Nashville Divorce Lawyer
Legal Counsel Backed by 10+ Years of Experience
When a marriage ends it is normal to have questions, feelings of uncertainty,
and anxiety about the divorce process. The Nashville divorce attorneys
at the Collins Law Firm can answer your questions and guide you through
the process. Whether you and your spouse agree on everything or your divorce
is contested, the attorneys at the Collins Law Firm can represent you
through every step of your unique divorce process and offer solutions
to whatever problems or concerns you may face throughout your divorce.
If you and your husband or wife have an agreement, you may have an uncontested
divorce. An uncontested divorce in Tennessee can save you time, money,
and stress and take as little as sixty days if you do not have children
and ninety days if you do have children. An uncontested divorce does not
require proof of fault by either party.
- Both spouses must agree on the following issues:
- Child Custody
- Parenting Time
- Child Support
- Division of Property
- Division of Assets
- Division of Debts
When both spouses agree on all of the issues, they may be able to be divorced
on the grounds of irreconcilable differences on the terms of an agreed
Permanent Parenting Plan and Marital Dissolution Agreement.
The Nashville divorce lawyers of the Collins Law Firm can draft the necessary
documents required for an uncontested divorce or they can review documents
that are drafted by your spouse’s attorney.
Divorcing couples may not always be able to reach an agreement on all of
the terms of a divorce or on or both parties may have grounds for divorce
against the other. Because Tennessee is a “fault” state, there
must be proof of fault, or legal grounds for divorce, by one or both parties
for the court to grant a divorce.
If a couple is not able to reach an agreement, the court will conduct a
divorce trial. The court will determine the grounds for divorce from among
the fifteen grounds for divorce recognized by the law and will divide
all of the couple’s property, assets, and debts, create a parenting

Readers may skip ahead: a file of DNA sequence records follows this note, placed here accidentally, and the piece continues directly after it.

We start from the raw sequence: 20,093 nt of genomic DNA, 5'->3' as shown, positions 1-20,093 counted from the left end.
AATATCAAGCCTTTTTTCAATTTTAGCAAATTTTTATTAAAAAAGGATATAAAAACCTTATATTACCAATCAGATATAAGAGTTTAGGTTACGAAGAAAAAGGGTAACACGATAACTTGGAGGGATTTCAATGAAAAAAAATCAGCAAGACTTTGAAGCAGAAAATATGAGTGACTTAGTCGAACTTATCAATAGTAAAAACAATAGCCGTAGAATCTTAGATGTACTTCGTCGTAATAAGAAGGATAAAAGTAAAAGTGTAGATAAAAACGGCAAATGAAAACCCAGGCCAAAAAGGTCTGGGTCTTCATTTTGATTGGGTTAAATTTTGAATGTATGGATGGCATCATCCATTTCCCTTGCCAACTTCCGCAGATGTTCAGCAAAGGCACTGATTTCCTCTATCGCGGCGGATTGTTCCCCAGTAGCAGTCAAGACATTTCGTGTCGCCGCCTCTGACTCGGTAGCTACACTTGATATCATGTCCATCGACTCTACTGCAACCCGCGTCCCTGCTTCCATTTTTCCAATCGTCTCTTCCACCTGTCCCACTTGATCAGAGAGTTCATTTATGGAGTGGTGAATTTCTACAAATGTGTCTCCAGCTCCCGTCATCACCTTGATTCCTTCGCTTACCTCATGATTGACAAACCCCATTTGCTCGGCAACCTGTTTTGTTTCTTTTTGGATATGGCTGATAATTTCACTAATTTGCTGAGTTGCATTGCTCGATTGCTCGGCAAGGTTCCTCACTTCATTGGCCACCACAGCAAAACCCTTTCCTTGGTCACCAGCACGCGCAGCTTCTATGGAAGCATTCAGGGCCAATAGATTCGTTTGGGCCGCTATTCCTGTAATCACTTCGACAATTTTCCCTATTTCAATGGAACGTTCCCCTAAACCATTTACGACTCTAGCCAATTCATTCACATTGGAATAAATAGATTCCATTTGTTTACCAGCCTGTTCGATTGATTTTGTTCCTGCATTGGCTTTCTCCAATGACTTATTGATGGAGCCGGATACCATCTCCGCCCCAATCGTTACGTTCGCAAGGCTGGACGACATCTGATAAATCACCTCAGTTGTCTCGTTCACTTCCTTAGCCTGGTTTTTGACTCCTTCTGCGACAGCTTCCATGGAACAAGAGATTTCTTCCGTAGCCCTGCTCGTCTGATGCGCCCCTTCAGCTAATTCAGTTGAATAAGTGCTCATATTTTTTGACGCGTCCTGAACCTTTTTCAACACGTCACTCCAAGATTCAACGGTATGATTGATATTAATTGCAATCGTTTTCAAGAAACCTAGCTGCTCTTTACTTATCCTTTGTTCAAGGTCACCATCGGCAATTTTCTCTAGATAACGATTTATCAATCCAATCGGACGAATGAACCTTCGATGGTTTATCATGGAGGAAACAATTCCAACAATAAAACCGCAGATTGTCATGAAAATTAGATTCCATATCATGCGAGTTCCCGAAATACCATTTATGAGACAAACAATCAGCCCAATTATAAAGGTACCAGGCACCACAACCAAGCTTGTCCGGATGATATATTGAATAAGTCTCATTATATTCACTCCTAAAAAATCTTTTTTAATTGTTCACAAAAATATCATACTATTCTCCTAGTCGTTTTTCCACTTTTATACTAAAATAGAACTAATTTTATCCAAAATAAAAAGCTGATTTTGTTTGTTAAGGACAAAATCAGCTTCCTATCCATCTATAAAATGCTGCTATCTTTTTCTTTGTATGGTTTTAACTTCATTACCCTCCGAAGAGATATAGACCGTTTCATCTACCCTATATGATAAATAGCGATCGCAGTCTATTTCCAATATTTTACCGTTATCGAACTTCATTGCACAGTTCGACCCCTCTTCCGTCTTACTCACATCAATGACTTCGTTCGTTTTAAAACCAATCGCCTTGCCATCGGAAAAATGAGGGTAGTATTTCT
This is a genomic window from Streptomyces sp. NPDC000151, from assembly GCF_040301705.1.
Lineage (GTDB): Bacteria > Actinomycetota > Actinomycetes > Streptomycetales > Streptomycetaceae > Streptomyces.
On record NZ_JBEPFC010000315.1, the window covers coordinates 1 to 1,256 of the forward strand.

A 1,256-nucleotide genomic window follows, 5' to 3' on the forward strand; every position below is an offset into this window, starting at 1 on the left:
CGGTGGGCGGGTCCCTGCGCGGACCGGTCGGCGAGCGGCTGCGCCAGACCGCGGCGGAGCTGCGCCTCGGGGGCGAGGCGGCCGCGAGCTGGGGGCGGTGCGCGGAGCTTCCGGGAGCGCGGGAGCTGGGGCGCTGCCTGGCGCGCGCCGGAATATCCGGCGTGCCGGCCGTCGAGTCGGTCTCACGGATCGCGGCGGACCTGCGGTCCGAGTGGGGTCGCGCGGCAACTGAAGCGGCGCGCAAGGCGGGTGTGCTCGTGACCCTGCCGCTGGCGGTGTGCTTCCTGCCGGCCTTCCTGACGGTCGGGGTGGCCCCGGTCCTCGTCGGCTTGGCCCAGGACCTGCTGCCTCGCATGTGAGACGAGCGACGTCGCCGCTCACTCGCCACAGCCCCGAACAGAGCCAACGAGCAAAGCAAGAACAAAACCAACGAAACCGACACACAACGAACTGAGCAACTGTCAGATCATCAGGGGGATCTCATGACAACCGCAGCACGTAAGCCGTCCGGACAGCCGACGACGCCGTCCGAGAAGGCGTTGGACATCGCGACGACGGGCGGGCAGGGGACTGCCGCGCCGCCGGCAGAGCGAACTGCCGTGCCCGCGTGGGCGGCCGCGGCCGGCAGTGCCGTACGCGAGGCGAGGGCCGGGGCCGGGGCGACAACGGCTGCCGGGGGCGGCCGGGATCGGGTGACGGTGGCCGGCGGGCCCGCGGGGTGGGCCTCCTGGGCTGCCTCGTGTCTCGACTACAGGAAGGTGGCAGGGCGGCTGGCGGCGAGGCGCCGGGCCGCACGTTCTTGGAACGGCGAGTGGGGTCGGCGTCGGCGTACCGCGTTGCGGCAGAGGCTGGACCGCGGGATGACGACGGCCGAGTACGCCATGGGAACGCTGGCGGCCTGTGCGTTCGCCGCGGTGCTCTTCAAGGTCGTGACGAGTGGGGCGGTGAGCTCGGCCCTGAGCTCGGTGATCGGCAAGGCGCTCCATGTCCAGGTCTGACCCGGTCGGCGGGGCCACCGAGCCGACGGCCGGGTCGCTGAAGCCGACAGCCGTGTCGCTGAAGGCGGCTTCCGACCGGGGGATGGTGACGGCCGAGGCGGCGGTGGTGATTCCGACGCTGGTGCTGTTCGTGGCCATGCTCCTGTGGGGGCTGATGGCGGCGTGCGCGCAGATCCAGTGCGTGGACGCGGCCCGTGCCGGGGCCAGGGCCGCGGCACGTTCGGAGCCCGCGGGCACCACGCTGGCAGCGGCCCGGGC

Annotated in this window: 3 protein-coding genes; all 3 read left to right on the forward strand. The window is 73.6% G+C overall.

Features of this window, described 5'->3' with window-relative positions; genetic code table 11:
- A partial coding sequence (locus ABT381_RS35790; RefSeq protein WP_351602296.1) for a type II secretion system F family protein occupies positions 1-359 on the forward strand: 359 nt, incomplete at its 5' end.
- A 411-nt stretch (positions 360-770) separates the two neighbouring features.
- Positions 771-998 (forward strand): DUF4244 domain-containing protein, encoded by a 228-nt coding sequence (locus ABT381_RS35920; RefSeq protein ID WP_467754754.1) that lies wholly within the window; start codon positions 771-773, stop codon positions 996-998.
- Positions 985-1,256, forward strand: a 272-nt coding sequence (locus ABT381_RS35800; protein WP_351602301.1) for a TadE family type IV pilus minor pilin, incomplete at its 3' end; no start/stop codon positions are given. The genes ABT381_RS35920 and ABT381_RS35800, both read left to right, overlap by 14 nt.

schedule, set child support, and set alimony if necessary.
The contested divorce process can be lengthy and stressful, but the caring
and experienced Nashville divorce attorneys at the Collins Law Firm can
guide you through the process to help you to reach your best achievable
result at trial.
Property Division in Divorces
In a divorce, the court must divide the marital estate equitably. The marital
estate is all of the property, assets, and debts of the parties, regardless
of in whose name the debt or property is maintained.
Certain property may be considered separate property while other property
may be considered marital property, depending on several factors in Tennessee
law. The Court may also classify the appreciation and/or the change in
the value of the property as separate or marital property.
The court must divide the property in a divorce equitably, regardless of
fault by either party. An equitable division does not necessarily mean
an equal division, so the property may not always be divided fifty-fifty.
Either party may request or be awarded alimony in a divorce, regardless
of gender. The laws regarding alimony in Tennessee have undergone significant
changes recently, but our experienced divorce lawyers in Nashville can
answer your questions about alimony and help you determine whether you
may be eligible to receive alimony or may be at risk of paying alimony
in the future.
If one spouse requests alimony from the other, the court will evaluate
and consider numerous factors proscribed by Tennessee law. These factors
will determine the type of alimony, if any, as well as the amount, duration,
and the manner of payment. According to the Tennessee Supreme Court, the
primary consideration of the divorce court is “the disadvantaged
spouse’s need and the obligor spouse’s ability to pay”
alimony. Ultimately, the decision of whether to award alimony falls soundly
within the discretion of the trial judge.
- Some factors that may determine alimony:
- The earning capacity, obligations, needs, and other financial resources
of each party
- The length of the marriage
- The age and mental condition of each party
- The physical condition and ability of each party to work and earn income
- The relative education and training of each party or the ability of each
party to secure education or training
- The extent to which each party made tangible and intangible contributions
to the marriage
- The relative fault of the parties, if deemed appropriate by the court
There are several different types of alimony which may be described as
either periodic alimony or permanent alimony. The court can also order
that alimony is paid in a lump sum. Alimony payments must be a set dollar
amount and/or for a specific period of time.
- Types of alimony:
- Rehabilitative Alimony
- Alimony in Futuro
- Transitional Alimony
- Alimony in Solido
Whether alimony can be modified in the future depends entirely on the type
of alimony awarded by the court and on the specific facts and circumstances
of each case. Only certain types of alimony can be modified or terminated
after the divorce.
For more information about divorce and the divorce process, contact the
Collins Law Firm, PLLC at (615) 610-0728 today.